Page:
Speaking after today’s emergency meeting of the IFA Executive Council, President John Bryan said there was strong condemnation of the Minister for Agriculture Simon Coveney and his handling of the CAP negotiations to date, saying farmers are not buying the Minister’s spin.
John Bryan said there was deep dissatisfaction with the Minister’s approach, which was in danger of capsizing the sector because of the income losses it would impose on our most productive farmers. “The clear view from the meeting was that Minister Coveney is not being straight with farmers and is conceding too much ground to the Commission. What farmers want to see is a tougher approach that will deliver a deal for Irish farming that keeps our active farmers in business and our expansion plans on target.”
“The Minister knows that the outcome to CAP Reform will define his time in Agriculture. Based on what we have seen so far, Simon Coveney’s handling of the issue will be very negative for productive agriculture.”
John Bryan said the Minister is also guilty of not being straight with farmers about the true extent of the losses they face as a result of new proposals that emerged at last week’s Farm Council. “The Minister did a regional roadshow last year, where he promised to minimise the losses for active producers. He cannot abandon this promise in pursuit of an EU deal at any cost.”
In a clear warning to Minister Coveney, John Bryan said it was totally unacceptable that over 75,000 farmers will lose out, with most of them facing losses of between 30% and 40% of their existing SFP by 2019. This equates to cutting the incomes of our most productive farmers by an average of at least 20%. “From the outset, IFA has opposed Commissioner Ciolos’ proposals on flattening and regionalisation. Minister Coveney is being rolled over and is conceding way too much in a bid to secure an EU deal in these negotiations. Irish farmers expect him to toughen his stance and defend their interests now, in advance of any final discussions.”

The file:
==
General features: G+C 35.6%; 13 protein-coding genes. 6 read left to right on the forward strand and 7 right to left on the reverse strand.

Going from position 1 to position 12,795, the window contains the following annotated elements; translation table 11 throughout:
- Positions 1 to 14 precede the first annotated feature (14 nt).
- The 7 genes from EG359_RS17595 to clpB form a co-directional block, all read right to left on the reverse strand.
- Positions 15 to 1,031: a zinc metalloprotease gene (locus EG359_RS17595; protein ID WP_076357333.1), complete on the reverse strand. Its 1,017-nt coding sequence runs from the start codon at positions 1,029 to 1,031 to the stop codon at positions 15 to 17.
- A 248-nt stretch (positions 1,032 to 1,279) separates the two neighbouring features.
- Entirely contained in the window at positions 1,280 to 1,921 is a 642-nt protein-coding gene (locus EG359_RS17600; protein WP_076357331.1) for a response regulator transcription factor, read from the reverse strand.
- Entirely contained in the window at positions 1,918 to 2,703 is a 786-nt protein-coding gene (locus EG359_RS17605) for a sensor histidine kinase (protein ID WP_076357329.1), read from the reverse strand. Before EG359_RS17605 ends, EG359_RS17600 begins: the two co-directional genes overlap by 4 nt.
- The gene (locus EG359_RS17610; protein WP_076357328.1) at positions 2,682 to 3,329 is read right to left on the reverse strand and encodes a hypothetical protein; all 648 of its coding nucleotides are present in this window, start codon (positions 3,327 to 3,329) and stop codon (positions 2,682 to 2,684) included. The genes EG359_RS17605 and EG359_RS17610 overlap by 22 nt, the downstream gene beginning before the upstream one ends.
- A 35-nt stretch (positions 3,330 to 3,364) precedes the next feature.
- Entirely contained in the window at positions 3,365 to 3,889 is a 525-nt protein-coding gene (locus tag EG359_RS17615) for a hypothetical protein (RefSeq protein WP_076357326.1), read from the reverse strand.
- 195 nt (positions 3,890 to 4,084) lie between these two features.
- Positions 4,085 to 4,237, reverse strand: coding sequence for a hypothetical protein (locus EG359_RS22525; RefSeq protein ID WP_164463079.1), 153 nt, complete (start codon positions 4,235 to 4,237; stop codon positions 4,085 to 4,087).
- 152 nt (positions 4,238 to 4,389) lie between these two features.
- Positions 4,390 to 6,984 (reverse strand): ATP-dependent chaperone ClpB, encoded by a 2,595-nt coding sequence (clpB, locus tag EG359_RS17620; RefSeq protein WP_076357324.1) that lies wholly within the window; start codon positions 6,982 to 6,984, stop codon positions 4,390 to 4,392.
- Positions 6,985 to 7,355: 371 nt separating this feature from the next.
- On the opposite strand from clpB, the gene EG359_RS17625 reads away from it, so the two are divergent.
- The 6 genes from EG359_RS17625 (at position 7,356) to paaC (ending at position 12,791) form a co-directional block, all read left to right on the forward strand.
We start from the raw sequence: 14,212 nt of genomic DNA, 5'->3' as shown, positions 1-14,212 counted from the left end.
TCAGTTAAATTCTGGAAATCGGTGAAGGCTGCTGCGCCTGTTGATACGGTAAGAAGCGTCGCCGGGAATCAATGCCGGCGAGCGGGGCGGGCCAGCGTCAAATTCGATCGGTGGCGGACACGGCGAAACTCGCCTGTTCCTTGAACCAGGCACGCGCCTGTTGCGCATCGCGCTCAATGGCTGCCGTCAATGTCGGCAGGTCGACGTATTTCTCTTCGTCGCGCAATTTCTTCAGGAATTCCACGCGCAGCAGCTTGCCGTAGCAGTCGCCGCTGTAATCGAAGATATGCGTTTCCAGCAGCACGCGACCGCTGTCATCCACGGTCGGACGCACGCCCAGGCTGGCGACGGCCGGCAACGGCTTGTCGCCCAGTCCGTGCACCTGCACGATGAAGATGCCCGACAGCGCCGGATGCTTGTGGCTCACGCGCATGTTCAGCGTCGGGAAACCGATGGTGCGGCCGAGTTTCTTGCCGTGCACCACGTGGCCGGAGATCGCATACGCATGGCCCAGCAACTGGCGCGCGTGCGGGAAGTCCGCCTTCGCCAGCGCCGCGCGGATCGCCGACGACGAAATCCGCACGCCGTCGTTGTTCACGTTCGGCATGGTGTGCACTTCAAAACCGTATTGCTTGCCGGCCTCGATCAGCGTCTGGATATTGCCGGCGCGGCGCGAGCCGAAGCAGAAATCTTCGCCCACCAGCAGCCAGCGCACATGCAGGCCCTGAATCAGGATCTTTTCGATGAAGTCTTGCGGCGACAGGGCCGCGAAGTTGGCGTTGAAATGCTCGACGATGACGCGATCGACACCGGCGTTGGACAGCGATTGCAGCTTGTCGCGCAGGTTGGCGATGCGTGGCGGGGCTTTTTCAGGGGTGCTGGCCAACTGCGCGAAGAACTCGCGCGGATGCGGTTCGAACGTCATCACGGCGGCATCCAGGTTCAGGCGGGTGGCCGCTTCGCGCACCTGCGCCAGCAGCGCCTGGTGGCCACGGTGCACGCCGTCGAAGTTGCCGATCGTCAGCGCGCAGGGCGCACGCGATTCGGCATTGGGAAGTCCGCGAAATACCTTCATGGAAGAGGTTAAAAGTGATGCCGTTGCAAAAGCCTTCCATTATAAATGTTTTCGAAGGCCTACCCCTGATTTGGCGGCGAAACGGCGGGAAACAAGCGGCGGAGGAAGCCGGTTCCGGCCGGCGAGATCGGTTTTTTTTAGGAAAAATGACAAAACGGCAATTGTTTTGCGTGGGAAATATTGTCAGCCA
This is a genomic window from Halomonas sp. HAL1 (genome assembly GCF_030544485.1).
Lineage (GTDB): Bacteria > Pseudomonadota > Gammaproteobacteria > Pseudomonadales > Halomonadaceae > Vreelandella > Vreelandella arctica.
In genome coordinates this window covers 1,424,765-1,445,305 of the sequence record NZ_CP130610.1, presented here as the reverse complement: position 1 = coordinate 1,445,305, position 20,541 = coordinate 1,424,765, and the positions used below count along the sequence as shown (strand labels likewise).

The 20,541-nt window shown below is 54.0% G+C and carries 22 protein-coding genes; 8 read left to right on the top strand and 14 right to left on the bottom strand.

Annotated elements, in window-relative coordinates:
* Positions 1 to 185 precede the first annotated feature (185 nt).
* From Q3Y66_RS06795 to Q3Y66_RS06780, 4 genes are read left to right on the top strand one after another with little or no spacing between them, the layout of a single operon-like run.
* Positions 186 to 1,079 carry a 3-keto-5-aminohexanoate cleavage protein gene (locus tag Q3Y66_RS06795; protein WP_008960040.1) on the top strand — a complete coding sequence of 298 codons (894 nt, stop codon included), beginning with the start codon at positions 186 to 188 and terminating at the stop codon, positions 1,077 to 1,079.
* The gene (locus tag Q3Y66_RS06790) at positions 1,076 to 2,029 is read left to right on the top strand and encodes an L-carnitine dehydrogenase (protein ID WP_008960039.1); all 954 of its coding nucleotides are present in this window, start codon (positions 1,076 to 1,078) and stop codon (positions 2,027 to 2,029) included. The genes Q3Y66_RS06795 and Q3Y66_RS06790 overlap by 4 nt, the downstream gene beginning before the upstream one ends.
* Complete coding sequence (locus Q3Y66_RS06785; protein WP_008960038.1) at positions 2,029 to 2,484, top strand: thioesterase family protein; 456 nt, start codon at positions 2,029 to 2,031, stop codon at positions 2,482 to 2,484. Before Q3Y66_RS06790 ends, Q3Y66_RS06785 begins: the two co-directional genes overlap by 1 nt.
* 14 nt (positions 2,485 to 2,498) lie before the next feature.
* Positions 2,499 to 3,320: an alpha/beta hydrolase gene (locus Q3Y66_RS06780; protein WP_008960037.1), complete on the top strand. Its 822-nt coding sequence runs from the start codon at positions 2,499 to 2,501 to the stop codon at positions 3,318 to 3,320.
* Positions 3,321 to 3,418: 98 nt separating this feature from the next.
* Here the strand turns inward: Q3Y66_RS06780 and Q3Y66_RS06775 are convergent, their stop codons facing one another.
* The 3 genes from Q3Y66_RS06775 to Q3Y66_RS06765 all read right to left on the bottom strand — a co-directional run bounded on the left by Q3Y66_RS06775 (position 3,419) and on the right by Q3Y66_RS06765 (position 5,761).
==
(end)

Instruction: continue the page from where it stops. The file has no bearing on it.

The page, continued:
John Bryan said the IFA has argued strongly that objective criteria such as stocking rates and labour units must be the basis of minimising losses for productive farmers. He said, “IFA is insisting that monies available for redistribution are targeted at active farmers using objective criteria, and not to landlords and inactive or hobby farmers. The Minister’s proposals are effectively capitalising SFP payments into land ownership rather than production, which will be a disaster for land mobility and growth.
Minister Coveney appears to have thrown in the towel on coupled payments and as things stand in Brussels today, objective criteria seem to be forgotten about. The Council’s proposals are moving too far, too quickly towards a flat payment system, and unless the Minister stands up and shouts stop, irreparable damage will be done to Irish agriculture.”